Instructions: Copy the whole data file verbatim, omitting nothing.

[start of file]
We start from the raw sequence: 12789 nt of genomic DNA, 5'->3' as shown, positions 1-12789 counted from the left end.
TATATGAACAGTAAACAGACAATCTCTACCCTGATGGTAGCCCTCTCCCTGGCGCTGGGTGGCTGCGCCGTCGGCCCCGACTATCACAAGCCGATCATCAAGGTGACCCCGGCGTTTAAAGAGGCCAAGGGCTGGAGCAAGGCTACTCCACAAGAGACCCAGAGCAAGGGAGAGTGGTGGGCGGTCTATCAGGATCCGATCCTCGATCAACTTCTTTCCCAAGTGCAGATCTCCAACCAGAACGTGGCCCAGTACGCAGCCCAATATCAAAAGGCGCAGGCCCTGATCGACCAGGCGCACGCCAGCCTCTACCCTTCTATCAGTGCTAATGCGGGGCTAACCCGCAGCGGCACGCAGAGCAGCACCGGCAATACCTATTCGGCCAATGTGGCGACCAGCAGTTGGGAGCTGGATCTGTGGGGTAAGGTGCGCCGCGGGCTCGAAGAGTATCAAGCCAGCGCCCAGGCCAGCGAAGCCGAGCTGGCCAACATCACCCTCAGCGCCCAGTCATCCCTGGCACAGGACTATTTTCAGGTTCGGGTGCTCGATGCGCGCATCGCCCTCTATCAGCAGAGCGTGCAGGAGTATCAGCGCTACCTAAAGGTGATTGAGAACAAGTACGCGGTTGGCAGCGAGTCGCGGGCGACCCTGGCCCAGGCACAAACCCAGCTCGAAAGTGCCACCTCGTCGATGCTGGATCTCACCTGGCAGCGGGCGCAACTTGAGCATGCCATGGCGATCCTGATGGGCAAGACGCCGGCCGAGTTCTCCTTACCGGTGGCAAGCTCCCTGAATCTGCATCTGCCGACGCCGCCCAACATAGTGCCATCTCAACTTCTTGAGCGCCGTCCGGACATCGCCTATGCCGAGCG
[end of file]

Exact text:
We start from the raw sequence: 12789 nt of genomic DNA, 5'->3' as shown, positions 1-12789 counted from the left end.
TATATGAACAGTAAACAGACAATCTCTACCCTGATGGTAGCCCTCTCCCTGGCGCTGGGTGGCTGCGCCGTCGGCCCCGACTATCACAAGCCGATCATCAAGGTGACCCCGGCGTTTAAAGAGGCCAAGGGCTGGAGCAAGGCTACTCCACAAGAGACCCAGAGCAAGGGAGAGTGGTGGGCGGTCTATCAGGATCCGATCCTCGATCAACTTCTTTCCCAAGTGCAGATCTCCAACCAGAACGTGGCCCAGTACGCAGCCCAATATCAAAAGGCGCAGGCCCTGATCGACCAGGCGCACGCCAGCCTCTACCCTTCTATCAGTGCTAATGCGGGGCTAACCCGCAGCGGCACGCAGAGCAGCACCGGCAATACCTATTCGGCCAATGTGGCGACCAGCAGTTGGGAGCTGGATCTGTGGGGTAAGGTGCGCCGCGGGCTCGAAGAGTATCAAGCCAGCGCCCAGGCCAGCGAAGCCGAGCTGGCCAACATCACCCTCAGCGCCCAGTCATCCCTGGCACAGGACTATTTTCAGGTTCGGGTGCTCGATGCGCGCATCGCCCTCTATCAGCAGAGCGTGCAGGAGTATCAGCGCTACCTAAAGGTGATTGAGAACAAGTACGCGGTTGGCAGCGAGTCGCGGGCGACCCTGGCCCAGGCACAAACCCAGCTCGAAAGTGCCACCTCGTCGATGCTGGATCTCACCTGGCAGCGGGCGCAACTTGAGCATGCCATGGCGATCCTGATGGGCAAGACGCCGGCCGAGTTCTCCTTACCGGTGGCAAGCTCCCTGAATCTGCATCTGCCGACGCCGCCCAACATAGTGCCATCTCAACTTCTTGAGCGCCGTCCGGACATCGCCTATGCCGAGCG